I recently picked up a copy of "If I Were A Carpenter" as part of a 'three CDs for £1' offer in a local charity shop. Its a Carpenters tribute album released in 1994 by their record label A&M in order to milk the cash cow as much as they could celebrate the artistry of Richard and Karen.
There is a strange selection of artists on there - from Sheryl Crow to Sonic Youth to Shonen Knife (see below) - and inevitably it is a bit of a mixed bag. It does have its moments, while at the same time feeling a bit pointless without Karen's wonderful voice.
On Saturday night me and Mr F tootled off to see Derya Yıldırım & Grup Şimşek play live. Very good they were too, you should check them out if they are round your way. Derya and the gang are touring at the moment to promote their new album "DOST 1", available at an absolute bargain price of only €7 at Bandcamp.
We've got a track from their previous album "Kar Yağar" (2019) for you, together with tunes from a couple of other Turkish acts who I have been lucky enough to see live over the years. We round things off with videos from some of the giants of Anatolian rock, some of whom featured in an excellent set by the support DJ om Saturday night.
On Monday we featured a modern artist partly inspired by the French yé-yé pop of the 1960s. Today we have one of the original performers, albeit one who had a bit more oomph to her sound that most of her contemporaries. Ladies and gentlemen, please welcome Ms Jacqueline Taieb...
I am not sure the world is necessarily waiting for a yé-yé revival, but if there is going to be one it will be led by Lia Pamina.
Lia is a Spanish singer who has been releasing records on the Elefant label for about five years now. That is the home of the likes of Camera Obscura, and you will be able to spot some stylistic similarities. Here are some representative examples from her charming oeuvre.
We haven't heard any hardcore honky-tonk on here for ages. Let's put that right with a couple of the all-time greats and a young pretender, one J.P. Harris. J.P. is perhaps a bit too chirpy to stand comparison with George and Gary, but if he is blessed with a few more years and a truly wretched life he may get there.
J.P's 2018 album "Sometimes Dogs Bark At Nothing" - from which today's track comes - is available on Bandcamp and well worth a listen.
A marvellous musical mélange for you today, courtesy of Sergent Garcia and his/ their 2011 album "Una y Otra Vez".
I am not completely convinced that the Sergent is an authentic military man - I don't imagine you would find many salsamuffins at Sandhurst, for example. But maybe the world would be a better place if there was.
After yesterday's "In The Midnight Hour" extravaganza I thought that we would stick with Wilson Pickett a while longer. But I haven't got enough energy left for another one of his rambunctious numbers, so here are a couple of slower songs. "What Good Is A Lie" is one of the saddest things I know.
Now here is a thing of wonder for you - 15 minutes of Wilson live at Montreux in 1973.Its a toss up between his suit and the bongo player's hair for the most outrageous contribution. Look out also for a guest appearance by Edwin Starr and a guest non-appearance by the Rolling Stones.
In our previous post we featured a couple of tracks from "Super Eight" by George Faith. One of the other tracks on the album is George's take on "In The Midnight Hour", a song that has been covered approximately 3.4 million times. Its induction into the Single Song Sunday Hall of Fame is long overdue.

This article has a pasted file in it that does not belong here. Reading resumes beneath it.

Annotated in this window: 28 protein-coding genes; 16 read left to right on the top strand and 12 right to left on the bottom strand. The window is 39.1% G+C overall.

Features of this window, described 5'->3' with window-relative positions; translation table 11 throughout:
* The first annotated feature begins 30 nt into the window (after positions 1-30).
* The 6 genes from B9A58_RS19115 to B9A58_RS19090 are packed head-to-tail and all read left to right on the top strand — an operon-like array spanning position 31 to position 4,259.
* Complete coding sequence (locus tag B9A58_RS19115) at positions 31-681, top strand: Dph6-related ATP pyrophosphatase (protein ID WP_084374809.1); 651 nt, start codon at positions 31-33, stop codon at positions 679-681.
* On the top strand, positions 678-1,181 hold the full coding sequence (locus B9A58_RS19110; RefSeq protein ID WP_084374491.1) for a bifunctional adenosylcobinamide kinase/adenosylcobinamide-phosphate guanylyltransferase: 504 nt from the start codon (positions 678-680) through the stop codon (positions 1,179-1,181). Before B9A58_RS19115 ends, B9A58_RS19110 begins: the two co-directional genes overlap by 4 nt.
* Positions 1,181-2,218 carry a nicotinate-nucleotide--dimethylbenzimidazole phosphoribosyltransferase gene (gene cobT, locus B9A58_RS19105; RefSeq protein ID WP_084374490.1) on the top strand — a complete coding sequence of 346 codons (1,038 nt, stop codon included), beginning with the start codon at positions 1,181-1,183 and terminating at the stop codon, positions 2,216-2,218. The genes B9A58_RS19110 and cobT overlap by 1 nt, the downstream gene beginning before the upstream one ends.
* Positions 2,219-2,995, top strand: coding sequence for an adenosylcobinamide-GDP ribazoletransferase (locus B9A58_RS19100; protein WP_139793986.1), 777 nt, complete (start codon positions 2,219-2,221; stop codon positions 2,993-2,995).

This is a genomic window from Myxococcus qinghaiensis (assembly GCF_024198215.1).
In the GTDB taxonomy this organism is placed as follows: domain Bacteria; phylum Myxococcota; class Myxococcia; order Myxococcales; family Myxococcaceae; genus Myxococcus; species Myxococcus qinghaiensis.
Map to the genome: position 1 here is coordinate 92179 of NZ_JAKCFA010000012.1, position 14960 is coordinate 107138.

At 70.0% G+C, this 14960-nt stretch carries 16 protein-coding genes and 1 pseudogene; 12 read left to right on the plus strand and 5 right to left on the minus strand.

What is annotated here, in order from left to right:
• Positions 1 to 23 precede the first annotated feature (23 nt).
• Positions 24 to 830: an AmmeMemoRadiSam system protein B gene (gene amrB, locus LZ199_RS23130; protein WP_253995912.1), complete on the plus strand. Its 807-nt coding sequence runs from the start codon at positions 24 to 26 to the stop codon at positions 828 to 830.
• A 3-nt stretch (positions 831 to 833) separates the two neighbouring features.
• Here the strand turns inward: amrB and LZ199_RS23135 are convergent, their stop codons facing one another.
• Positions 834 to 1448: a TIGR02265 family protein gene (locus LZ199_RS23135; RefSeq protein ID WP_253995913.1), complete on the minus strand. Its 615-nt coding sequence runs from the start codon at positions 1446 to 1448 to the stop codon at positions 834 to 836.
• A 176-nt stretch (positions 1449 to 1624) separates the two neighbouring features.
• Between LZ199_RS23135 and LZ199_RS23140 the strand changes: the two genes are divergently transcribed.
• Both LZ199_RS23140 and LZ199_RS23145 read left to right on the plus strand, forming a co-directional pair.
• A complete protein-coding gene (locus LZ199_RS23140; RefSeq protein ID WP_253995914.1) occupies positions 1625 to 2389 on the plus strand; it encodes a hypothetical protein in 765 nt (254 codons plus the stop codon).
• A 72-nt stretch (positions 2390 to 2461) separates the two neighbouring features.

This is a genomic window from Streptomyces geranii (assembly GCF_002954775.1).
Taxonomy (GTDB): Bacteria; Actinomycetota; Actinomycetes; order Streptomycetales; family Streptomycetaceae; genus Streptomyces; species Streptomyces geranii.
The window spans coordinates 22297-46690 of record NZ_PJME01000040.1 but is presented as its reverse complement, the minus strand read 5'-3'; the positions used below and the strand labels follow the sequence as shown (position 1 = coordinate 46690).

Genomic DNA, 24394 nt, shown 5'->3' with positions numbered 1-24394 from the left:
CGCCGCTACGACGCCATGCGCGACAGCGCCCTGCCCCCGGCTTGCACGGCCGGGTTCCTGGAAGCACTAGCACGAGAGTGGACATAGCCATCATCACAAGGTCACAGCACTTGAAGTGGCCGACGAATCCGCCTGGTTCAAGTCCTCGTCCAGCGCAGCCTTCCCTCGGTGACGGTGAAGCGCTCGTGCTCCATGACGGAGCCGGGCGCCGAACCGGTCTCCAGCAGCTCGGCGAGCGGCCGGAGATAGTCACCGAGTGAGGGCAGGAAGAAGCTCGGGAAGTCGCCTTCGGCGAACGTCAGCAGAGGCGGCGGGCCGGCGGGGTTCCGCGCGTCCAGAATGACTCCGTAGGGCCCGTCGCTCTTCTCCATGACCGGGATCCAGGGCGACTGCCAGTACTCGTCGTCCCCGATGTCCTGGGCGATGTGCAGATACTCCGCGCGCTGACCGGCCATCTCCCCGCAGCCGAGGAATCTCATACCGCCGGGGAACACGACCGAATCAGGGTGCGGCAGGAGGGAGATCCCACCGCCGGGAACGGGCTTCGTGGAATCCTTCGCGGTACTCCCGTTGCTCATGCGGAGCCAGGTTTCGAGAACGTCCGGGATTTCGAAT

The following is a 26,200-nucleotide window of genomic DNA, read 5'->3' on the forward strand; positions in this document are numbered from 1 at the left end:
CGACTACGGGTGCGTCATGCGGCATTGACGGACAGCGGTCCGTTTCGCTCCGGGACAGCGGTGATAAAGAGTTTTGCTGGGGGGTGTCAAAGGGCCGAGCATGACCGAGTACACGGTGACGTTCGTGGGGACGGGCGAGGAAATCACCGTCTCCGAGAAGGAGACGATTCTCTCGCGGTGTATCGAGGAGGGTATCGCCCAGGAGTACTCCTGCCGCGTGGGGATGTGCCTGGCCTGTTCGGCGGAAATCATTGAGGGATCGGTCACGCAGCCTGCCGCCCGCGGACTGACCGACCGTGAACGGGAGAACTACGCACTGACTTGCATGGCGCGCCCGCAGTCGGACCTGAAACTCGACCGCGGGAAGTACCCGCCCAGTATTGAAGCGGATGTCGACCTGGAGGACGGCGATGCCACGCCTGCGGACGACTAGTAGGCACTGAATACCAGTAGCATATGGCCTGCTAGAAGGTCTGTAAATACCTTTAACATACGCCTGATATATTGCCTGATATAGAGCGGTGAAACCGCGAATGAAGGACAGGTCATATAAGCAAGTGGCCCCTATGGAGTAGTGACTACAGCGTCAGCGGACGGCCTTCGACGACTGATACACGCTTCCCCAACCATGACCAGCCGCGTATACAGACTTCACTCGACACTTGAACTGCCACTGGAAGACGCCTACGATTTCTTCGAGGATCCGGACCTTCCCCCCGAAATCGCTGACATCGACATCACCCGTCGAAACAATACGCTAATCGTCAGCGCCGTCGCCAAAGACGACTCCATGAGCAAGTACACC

We start, of course, with the original and really the only one of those 3.4 million versions that you need. Being such an iconic record I had always assumed it was a massive hit when it came out in 1965, but in fact it only made it to No. 21 in the Billboard charts.
That is followed by two other charting versions, Cross Country (No. 30 in 1973) and Roxy Music (No. 105 in 1980 - if No.105 counts as "charting"), and we then rattle through some blue-eyed soul, mod revival, Latin and French takes on the tune.
We round things off as always with the Mandatory Reggae Version, or Versions in this case. We'll skip the George Faith cover, as good as it is, to bring you two other versions both of which can be found on a very good compilation called "Duke Reid's Treasure Chest" - a straight cover from the Silvertones and then the late great U-Roy doing his thing over the top of the track.
The Nile Project is an initiative that aims to bring together people from the countries that the river flows through to collaborate and to help keep the river sustainable. I say is, it may be was - the website has not been updated since 2017 and their social media accounts seem to have stopped as well.
The most visible of its activities is a loose collective of musicians from the region, also known as The Nile Project. They have produced three albums to date. Today's selections come from "Jinja" (2016). The first features Selamnesh Zemene from Ethiopia, the second Michael Bazibu, Sophie Nzayisenga and Steven Sogo from Uganda, Rwanda and Burundi respectively.
Some typically mellow early 1970s singer-songwriter stuff today to help you ease your way gently into the working week. The sort of thing you associate more with Laurel Canyon than the Tees Valley. In this case you would be wrong though.
Lesley Duncan was born in Stockton-on-Tees in 1943 and sadly left us in 2010. In between times she made a string of pop singles in the 1960s, some grown-up albums in the 1970s, sang backing vocals for everyone from Dusty Springfield to Pink Floyd, and wrote a little song that was covered by the likes of David Bowie, Barry White and Dionne Warwick among others. Then at the end of the 1970s she packed it all in and moved to Mull.
Her debut album "Sing Children Sing" hit the shops in 1971 and in my view is a particularly fine example of the sound of the times. Take it away, Lesley.